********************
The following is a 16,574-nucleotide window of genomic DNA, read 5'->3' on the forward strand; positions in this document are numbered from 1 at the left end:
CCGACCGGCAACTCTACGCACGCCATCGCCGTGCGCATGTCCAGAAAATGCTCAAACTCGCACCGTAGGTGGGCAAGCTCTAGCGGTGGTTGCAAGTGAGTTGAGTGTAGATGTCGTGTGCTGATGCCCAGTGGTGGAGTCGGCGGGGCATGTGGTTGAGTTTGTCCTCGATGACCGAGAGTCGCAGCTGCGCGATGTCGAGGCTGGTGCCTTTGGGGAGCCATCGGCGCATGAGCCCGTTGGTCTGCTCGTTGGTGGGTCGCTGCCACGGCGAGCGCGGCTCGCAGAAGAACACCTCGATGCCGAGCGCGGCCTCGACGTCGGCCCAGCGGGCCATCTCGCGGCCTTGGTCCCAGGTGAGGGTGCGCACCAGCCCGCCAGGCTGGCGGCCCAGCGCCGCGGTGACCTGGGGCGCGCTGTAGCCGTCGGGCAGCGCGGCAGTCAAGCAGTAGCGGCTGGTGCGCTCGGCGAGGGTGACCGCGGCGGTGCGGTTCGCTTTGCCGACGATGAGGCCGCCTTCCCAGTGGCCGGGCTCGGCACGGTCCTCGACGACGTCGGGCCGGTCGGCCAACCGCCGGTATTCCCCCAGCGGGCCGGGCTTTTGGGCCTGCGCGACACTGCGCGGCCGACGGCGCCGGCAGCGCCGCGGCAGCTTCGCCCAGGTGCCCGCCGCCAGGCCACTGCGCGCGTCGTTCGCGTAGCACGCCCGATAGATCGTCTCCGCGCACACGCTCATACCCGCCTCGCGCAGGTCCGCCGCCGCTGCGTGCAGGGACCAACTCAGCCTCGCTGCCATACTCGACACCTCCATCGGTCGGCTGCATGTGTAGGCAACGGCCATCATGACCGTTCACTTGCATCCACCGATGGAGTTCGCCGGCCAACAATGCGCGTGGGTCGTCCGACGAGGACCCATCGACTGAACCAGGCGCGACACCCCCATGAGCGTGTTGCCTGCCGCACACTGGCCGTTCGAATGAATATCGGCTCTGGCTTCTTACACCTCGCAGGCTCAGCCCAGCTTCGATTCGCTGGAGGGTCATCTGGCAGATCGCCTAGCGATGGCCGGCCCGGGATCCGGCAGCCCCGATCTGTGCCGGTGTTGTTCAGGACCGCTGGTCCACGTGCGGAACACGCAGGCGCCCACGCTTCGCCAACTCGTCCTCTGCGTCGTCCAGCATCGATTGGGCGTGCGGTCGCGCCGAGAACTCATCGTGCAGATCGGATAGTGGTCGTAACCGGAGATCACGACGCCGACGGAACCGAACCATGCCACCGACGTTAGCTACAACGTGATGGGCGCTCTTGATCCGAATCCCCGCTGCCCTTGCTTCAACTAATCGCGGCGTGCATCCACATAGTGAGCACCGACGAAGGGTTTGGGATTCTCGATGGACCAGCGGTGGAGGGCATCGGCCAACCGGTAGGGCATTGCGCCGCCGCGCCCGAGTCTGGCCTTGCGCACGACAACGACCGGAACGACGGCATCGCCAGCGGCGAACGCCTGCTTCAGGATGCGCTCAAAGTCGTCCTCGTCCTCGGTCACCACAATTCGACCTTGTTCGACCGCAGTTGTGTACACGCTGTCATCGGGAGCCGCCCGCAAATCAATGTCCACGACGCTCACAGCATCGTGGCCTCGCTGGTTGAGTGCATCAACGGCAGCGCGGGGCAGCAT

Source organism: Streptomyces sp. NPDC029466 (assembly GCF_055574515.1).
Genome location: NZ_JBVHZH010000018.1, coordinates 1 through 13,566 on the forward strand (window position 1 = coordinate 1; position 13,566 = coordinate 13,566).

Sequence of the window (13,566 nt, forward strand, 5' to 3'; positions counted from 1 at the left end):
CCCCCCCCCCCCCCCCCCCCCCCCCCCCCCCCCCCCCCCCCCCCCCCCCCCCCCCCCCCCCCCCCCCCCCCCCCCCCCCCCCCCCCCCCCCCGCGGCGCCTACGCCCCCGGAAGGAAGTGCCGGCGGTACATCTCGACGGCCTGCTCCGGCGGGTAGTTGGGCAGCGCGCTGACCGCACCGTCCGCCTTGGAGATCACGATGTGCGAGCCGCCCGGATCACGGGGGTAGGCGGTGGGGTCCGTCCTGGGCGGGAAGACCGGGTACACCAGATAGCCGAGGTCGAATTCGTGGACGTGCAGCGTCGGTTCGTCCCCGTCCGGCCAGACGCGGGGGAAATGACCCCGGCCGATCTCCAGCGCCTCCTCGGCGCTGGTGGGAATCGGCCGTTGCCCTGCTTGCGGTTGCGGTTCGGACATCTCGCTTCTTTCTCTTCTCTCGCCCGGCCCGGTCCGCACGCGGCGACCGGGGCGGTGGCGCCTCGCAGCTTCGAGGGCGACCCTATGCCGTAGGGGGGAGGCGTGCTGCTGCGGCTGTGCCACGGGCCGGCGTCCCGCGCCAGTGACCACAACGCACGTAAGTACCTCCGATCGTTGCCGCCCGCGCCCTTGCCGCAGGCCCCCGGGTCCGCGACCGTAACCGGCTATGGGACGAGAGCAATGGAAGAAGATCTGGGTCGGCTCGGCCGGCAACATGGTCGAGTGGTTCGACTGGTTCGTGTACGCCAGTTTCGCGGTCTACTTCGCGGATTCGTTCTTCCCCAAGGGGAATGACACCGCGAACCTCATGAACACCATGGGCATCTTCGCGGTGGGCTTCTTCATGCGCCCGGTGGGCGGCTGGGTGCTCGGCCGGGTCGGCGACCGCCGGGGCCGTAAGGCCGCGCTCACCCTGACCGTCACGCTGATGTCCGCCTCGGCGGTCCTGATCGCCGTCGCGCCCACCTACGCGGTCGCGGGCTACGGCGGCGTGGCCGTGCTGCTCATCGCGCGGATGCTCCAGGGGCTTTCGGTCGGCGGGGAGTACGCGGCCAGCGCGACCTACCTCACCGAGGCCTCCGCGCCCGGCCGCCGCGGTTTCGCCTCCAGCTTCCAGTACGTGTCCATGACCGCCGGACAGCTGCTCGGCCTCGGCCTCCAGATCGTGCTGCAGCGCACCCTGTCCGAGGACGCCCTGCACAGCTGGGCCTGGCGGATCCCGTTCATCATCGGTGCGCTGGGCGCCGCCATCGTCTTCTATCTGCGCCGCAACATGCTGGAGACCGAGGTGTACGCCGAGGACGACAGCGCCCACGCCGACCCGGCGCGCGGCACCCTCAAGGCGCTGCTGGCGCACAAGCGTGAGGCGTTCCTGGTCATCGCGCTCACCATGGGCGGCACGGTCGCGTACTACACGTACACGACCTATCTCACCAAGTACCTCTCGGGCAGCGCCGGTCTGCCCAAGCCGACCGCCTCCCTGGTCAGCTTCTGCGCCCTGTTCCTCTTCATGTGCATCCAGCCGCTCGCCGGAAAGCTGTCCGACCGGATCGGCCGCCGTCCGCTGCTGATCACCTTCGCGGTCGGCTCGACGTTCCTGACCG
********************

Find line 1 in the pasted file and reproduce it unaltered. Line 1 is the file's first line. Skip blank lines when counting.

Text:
The following is a 16,574-nucleotide window of genomic DNA, read 5'->3' on the forward strand; positions in this document are numbered from 1 at the left end: